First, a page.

Polyester fleece has a thick enough cross section I butt the edges up and whip stitched it. I used mattress stitch on the legs.
Notes on hand sewing: My black thread was Coats & Clark's Mercerized Cotton size 50. It was the best. The 100% polyester Dual Duty All Purpose white thread I used tangled like crazy. I found I had to cut lengths under 20", not enough to finish one side of the sheep. But it was better to start a new thread 3/4 along rather than deal with the knots.
When both sides of the sheep are sewn into a sort of cylinder, reinforc the legs. I have some aluminum armature wire that's about 3mm in diameter. I used that. They sell 12 gauge aluminum wire in the craft store in the floral section. That's finer than my wire but I think it would be better. You could make the legs one grid square thinner and have more sheeplike legs. I wouldn't use wire much finer than that though or it could poke through and be dangerous.
Cut the wire 2 1/2" long for a sheep to fit in 2"x3" egg. If it's a little longer, that's fine, the bent part can fall anywhere inside the cylinder. 2 1/2" falls pretty close to the bottom of a sheep with legs 9 grid squares long. I sanded the ends of my wire with an 80 grit nail file. I did this over the wastepaper basket then washed the wire and my hands.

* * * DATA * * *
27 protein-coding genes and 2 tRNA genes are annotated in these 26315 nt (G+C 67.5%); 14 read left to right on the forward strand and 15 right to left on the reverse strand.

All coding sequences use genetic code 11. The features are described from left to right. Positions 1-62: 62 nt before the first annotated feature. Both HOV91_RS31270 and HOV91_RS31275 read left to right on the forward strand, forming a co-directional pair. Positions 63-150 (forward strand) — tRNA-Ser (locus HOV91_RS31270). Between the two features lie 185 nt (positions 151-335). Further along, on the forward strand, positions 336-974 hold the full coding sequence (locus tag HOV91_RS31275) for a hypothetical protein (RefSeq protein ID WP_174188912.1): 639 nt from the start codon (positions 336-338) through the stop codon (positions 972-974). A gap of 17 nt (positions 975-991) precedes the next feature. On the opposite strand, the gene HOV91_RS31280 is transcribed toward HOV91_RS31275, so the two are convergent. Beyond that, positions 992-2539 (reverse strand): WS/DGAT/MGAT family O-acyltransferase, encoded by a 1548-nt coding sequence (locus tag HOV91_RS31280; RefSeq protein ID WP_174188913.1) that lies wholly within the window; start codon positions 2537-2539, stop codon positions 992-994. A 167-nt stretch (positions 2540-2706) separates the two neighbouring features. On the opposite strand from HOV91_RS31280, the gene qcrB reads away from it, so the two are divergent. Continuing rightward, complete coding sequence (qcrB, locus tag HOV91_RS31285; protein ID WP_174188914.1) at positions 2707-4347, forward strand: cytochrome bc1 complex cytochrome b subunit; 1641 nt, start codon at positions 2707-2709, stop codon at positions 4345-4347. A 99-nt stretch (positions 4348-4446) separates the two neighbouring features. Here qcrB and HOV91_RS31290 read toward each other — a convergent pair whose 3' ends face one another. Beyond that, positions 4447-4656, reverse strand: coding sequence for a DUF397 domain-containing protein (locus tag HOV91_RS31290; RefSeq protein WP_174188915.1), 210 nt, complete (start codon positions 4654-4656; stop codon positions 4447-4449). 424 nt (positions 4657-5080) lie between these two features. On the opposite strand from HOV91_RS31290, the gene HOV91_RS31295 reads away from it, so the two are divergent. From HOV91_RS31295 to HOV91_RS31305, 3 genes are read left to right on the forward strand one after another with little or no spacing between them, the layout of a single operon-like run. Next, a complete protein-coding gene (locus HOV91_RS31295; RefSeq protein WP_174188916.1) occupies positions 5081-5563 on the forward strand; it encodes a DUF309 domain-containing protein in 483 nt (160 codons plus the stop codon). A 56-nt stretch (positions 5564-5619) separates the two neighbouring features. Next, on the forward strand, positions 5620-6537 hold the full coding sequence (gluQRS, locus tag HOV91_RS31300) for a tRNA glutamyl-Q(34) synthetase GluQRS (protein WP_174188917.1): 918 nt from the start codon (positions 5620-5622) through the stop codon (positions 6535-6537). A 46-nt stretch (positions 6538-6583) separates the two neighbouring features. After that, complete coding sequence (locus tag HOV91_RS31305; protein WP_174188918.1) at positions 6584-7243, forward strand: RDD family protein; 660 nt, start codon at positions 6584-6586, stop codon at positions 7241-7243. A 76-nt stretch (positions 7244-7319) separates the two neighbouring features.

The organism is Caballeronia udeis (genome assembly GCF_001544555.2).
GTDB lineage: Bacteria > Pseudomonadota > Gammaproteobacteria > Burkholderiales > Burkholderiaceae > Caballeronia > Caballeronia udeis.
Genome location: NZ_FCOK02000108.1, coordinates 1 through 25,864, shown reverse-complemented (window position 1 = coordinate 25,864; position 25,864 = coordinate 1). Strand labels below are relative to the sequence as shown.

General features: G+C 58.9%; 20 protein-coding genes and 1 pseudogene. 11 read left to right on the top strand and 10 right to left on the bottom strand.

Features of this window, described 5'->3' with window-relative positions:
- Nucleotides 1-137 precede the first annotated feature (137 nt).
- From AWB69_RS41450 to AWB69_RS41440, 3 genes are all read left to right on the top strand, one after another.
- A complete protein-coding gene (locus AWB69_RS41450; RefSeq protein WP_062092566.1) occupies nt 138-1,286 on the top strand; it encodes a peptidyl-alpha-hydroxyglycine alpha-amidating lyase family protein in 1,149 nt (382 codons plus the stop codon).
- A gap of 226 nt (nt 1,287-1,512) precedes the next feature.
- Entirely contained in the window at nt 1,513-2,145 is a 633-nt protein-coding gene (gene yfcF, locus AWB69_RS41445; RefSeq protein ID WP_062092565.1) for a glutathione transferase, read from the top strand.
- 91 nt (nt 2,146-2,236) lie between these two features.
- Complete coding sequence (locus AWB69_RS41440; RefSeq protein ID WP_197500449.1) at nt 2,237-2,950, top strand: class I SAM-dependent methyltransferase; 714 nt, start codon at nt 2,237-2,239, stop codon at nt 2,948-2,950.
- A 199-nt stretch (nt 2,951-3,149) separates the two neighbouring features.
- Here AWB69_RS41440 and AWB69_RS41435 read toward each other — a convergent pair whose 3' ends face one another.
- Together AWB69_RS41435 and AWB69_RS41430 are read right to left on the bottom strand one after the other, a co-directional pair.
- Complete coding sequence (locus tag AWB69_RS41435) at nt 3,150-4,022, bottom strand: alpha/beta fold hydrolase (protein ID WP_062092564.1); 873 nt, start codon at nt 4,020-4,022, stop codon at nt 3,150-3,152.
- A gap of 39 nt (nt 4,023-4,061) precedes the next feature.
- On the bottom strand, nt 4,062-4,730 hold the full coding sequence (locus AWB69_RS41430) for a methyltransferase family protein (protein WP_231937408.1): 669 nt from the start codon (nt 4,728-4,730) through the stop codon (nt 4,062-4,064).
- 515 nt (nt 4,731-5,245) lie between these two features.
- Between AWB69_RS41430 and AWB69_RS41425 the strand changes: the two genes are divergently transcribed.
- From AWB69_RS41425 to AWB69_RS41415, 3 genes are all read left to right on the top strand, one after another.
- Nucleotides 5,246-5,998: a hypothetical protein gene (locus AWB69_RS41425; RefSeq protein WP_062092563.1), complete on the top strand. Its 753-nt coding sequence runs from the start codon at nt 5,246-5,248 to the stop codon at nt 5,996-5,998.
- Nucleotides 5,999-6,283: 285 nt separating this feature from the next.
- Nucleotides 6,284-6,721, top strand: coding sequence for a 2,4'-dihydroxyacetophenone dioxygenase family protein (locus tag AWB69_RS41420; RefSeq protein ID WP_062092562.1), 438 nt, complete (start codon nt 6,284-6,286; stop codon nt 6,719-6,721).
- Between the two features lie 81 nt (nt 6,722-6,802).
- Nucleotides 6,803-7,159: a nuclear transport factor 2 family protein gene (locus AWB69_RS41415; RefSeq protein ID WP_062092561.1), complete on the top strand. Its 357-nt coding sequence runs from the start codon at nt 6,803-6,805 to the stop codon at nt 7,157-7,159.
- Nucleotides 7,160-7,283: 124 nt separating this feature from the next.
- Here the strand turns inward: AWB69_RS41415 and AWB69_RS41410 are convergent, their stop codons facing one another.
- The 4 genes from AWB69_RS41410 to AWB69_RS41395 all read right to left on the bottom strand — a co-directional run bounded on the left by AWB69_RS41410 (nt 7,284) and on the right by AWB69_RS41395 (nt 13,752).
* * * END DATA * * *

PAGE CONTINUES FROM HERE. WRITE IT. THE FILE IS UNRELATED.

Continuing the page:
Bend the legs into U shapes and insert them into the leg openings.
Now fill the body cavity. I used polyester fiberfill because I had some. But there's no reason to buy it special. I tested one sheep with cut up bits of scrap fleece. Works great. I used black fleece scraps to fill the black knitted heads on purpose because white fiberfill would show through the knit stitches and look gross. For fleece this is not an issue.
Sew the ends of the body by stitching across the diameter of the opening like cutting a pizza. It should be pretty easy to get it all pulled into a nice round shape.
Now make the head. Sew the top and bottom halves with the sides butted together. I did the eyes after I'd done one side so the thread was already there ready to go. For white sheep I brought the thread up through the white of the eye and then over the edge back into the fleece. I did two stitches each in the middle to secure the eyes together then did another 4 or so stitches evenly around the eye. For black sheep with black thread I sewed an x in the black part of the eye.